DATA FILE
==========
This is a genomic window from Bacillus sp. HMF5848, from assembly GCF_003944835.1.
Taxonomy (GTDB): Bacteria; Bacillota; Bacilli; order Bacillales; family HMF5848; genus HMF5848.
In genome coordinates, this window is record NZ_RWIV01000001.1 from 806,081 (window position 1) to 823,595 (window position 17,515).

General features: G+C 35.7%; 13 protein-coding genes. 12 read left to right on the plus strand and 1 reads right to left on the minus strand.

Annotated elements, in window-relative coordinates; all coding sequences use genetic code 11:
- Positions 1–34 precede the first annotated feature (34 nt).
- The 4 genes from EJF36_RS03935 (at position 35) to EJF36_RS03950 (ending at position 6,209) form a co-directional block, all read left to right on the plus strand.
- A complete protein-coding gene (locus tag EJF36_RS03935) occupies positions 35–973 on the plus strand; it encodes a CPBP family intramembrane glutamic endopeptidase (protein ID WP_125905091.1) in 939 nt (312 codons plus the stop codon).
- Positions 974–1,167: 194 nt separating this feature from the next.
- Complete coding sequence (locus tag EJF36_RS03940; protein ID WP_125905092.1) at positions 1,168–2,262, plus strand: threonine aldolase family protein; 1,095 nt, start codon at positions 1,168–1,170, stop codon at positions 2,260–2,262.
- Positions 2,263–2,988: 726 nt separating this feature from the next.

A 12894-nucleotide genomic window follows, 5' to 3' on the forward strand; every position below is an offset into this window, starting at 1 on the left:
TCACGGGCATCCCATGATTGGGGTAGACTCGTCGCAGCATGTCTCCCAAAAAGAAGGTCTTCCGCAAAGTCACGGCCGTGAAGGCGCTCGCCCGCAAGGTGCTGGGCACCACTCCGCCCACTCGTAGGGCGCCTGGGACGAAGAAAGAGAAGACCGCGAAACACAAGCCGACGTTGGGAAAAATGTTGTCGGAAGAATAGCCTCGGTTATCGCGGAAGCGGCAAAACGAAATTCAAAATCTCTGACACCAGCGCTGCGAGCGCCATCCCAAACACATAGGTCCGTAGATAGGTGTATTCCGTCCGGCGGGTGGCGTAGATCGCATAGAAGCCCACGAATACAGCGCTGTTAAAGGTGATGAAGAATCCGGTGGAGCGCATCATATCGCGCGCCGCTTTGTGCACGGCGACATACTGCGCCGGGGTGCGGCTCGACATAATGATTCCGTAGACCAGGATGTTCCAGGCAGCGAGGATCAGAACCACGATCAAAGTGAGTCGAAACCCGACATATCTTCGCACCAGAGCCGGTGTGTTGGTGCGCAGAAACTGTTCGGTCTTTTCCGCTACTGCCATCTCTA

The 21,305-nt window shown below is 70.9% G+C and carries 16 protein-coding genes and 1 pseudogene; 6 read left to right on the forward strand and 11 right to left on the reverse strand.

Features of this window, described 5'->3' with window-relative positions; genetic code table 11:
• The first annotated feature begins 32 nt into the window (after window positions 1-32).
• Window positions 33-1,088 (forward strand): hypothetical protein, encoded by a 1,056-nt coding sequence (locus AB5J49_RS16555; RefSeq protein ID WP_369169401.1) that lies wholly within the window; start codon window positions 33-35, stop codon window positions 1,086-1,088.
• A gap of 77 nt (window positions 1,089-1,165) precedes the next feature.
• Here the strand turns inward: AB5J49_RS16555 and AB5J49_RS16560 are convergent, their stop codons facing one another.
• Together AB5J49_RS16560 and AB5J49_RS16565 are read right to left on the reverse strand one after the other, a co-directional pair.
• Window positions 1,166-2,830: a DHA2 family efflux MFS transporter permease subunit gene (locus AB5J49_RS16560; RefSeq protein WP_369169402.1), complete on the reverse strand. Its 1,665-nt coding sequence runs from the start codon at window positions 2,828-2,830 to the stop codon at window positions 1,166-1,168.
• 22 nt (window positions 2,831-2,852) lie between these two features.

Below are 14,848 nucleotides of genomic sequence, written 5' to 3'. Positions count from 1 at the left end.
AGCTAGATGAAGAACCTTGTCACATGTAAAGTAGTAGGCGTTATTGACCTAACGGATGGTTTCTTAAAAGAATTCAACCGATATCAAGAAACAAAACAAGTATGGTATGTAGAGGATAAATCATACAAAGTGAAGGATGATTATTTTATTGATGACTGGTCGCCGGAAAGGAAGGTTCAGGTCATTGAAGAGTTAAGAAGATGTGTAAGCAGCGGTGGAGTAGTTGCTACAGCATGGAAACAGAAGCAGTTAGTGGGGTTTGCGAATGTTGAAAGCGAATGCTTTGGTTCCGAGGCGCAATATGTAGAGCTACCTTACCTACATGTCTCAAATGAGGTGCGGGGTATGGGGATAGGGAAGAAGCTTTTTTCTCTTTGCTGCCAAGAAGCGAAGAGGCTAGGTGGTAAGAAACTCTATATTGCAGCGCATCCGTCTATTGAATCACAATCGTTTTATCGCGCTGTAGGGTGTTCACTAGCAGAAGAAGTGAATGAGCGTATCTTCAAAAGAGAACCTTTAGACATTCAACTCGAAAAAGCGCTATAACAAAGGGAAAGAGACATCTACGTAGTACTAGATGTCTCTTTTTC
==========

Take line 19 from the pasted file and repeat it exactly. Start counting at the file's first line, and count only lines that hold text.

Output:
• Here the strand turns inward: AB5J49_RS16555 and AB5J49_RS16560 are convergent, their stop codons facing one another.